'Having a water birth was my dream'
By now the spa music was playing on speakers. Although the contractions were uncomfortable, I was aware of a positive vibe in the room. I had some gas and air, and at one point, I got a bit giggly. ‘I feel like I’m at Pride!’ I said, which caused a few laughs! The contractions began ramping up. ‘Listen to your body,’ the midwife said whenever I admitted how hard it was becoming. She’d read my notes about wanting a natural birth and her style was very hands-off. At the time, I was keen to know how dilated I was, but she explained I didn’t need to, and that my body would tell me. Looking back, I’m so grateful to her.
By around 5pm, a couple of hours after I’d been in the pool, the discomfort became intense. I imagined a crossroads in front of me. One sign pointed to ‘panic’, the other to ‘calm’. I chose to go to calm. Knowing I was in control of how I reacted to each contraction was empowering. Unlike my first birth experience, I never freaked out.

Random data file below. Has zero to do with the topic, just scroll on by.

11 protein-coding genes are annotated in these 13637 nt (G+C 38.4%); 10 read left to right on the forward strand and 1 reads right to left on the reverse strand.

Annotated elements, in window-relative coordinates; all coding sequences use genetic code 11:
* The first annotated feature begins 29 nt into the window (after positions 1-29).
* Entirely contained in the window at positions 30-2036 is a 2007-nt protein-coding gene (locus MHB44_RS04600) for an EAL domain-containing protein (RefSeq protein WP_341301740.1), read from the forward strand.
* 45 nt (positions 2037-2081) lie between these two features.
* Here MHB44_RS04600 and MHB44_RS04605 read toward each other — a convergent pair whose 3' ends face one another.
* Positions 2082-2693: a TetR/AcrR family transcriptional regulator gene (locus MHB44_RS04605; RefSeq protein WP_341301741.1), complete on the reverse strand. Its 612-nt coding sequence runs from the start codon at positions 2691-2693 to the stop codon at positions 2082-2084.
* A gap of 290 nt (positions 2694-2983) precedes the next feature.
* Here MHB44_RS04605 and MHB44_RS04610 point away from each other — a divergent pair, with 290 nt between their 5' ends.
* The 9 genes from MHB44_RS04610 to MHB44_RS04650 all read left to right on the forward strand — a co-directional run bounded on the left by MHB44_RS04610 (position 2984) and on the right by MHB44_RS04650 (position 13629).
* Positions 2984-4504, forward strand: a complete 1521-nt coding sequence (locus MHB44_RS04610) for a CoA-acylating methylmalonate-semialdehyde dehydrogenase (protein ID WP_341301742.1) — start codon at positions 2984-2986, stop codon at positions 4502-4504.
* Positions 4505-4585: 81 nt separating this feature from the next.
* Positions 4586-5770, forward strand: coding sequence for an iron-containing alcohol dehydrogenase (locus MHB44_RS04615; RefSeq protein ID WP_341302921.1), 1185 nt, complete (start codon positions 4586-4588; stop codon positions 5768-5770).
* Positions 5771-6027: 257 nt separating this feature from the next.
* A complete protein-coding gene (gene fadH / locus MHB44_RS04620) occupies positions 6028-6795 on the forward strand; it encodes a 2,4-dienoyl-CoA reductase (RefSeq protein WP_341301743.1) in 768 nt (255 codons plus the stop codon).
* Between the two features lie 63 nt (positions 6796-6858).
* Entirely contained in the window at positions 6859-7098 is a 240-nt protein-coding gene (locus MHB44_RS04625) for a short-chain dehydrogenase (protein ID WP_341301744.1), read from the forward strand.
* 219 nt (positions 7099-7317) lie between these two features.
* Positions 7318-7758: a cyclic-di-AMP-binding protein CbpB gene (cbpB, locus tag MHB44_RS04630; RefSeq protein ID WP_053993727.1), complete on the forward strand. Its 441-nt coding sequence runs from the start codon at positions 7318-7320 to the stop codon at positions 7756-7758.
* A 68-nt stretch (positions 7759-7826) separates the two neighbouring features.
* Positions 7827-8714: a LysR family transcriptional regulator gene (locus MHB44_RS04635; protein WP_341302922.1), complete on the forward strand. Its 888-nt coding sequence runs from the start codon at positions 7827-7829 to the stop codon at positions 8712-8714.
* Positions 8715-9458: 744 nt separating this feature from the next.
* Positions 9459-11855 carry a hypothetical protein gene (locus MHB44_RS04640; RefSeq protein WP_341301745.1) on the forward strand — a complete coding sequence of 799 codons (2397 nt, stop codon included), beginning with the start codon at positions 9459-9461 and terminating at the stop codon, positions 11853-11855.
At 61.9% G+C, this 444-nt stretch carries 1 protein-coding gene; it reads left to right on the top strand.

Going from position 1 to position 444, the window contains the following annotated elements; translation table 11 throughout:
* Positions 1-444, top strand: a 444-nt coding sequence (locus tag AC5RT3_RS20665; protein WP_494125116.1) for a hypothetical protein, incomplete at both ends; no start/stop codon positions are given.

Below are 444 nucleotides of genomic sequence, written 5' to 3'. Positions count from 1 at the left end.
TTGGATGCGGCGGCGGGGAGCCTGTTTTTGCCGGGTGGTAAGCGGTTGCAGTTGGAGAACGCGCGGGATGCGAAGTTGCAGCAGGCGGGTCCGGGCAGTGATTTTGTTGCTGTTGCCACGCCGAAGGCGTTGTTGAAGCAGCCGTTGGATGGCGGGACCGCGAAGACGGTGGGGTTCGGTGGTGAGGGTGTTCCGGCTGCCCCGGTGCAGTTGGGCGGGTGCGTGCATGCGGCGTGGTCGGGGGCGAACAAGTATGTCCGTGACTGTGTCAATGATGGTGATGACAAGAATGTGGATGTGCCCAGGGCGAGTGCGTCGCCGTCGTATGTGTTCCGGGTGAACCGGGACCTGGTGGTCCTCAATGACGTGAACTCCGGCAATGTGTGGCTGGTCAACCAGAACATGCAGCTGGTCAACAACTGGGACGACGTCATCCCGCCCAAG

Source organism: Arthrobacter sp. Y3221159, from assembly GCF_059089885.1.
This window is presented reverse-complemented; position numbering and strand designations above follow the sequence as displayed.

The midwife suggested getting out of the pool and seeing if a change of position helped. While I was being examined, my waters broke. Although I was ‘in the zone’, I remember hearing the midwife say there was meconium (baby’s poo) in the waters. The calm vibe wasn’t shattered when I needed to be moved to a different room for the baby to be monitored.
In that room, instinct took over. On all fours on the bed, I suddenly said: ‘The baby’s coming, I’ve got to push!’ An overwhelming urge to bear down came over me. Despite the intensity, these felt like productive contractions, and a wave of excitement about meeting my baby rushed over me. With the monitor strapped across my bump, I pushed with all my strength. The baby was fine, although the head kept bobbing in and out with every push, which started to feel frustrating.